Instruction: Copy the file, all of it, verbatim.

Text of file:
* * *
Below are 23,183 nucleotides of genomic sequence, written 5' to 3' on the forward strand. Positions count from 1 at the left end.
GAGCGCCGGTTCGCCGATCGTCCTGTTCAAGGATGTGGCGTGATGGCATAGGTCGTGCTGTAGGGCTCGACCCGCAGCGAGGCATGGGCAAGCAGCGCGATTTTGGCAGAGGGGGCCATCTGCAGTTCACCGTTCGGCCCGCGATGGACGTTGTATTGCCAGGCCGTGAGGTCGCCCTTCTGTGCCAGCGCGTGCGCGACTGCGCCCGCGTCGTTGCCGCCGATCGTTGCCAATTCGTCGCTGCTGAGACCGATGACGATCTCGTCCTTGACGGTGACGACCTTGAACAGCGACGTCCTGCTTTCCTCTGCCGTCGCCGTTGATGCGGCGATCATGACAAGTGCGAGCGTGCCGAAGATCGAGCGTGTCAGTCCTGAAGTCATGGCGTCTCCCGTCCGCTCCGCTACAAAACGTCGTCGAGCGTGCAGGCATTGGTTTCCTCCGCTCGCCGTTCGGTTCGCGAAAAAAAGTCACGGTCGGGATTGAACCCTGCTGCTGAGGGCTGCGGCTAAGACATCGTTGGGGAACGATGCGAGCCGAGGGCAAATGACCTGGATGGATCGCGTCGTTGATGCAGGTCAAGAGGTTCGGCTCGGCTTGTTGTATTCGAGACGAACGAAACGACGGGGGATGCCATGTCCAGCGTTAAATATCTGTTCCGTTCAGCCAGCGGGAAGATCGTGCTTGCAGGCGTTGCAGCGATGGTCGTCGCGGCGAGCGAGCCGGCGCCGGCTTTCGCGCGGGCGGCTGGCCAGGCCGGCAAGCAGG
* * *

Below are 23,183 nucleotides of genomic sequence, written 5' to 3' on the forward strand. Positions count from 1 at the left end.
GAGCGCCGGTTCGCCGATCGTCCTGTTCAAGGATGTGGCGTGATGGCATAGGTCGTGCTGTAGGGCTCGACCCGCAGCGAGGCATGGGCAAGCAGCGCGATTTTGGCAGAGGGGGCCATCTGCAGTTCACCGTTCGGCCCGCGATGGACGTTGTATTGCCAGGCCGTGAGGTCGCCCTTCTGTGCCAGCGCGTGCGCGACTGCGCCCGCGTCGTTGCCGCCGATCGTTGCCAATTCGTCGCTGCTGAGACCGATGACGATCTCGTCCTTGACGGTGACGACCTTGAACAGCGACGTCCTGCTTTCCTCTGCCGTCGCCGTTGATGCGGCGATCATGACAAGTGCGAGCGTGCCGAAGATCGAGCGTGTCAGTCCTGAAGTCATGGCGTCTCCCGTCCGCTCCGCTACAAAACGTCGTCGAGCGTGCAGGCATTGGTTTCCTCCGCTCGCCGTTCGGTTCGCGAAAAAAAGTCACGGTCGGGATTGAACCCTGCTGCTGAGGGCTGCGGCTAAGACATCGTTGGGGAACGATGCGAGCCGAGGGCAAATGACCTGGATGGATCGCGTCGTTGATGCAGGTCAAGAGGTTCGGCTCGGCTTGTTGTATTCGAGACGAACGAAACGACGGGGGATGCCATGTCCAGCGTTAAATATCTGTTCCGTTCAGCCAGCGGGAAGATCGTGCTTGCAGGCGTTGCAGCGATGGTCGTCGCGGCGAGCGAGCCGGCGCCGGCTTTCGCGCGGGCGGCTGGCCAGGCCGGCAAGCAGG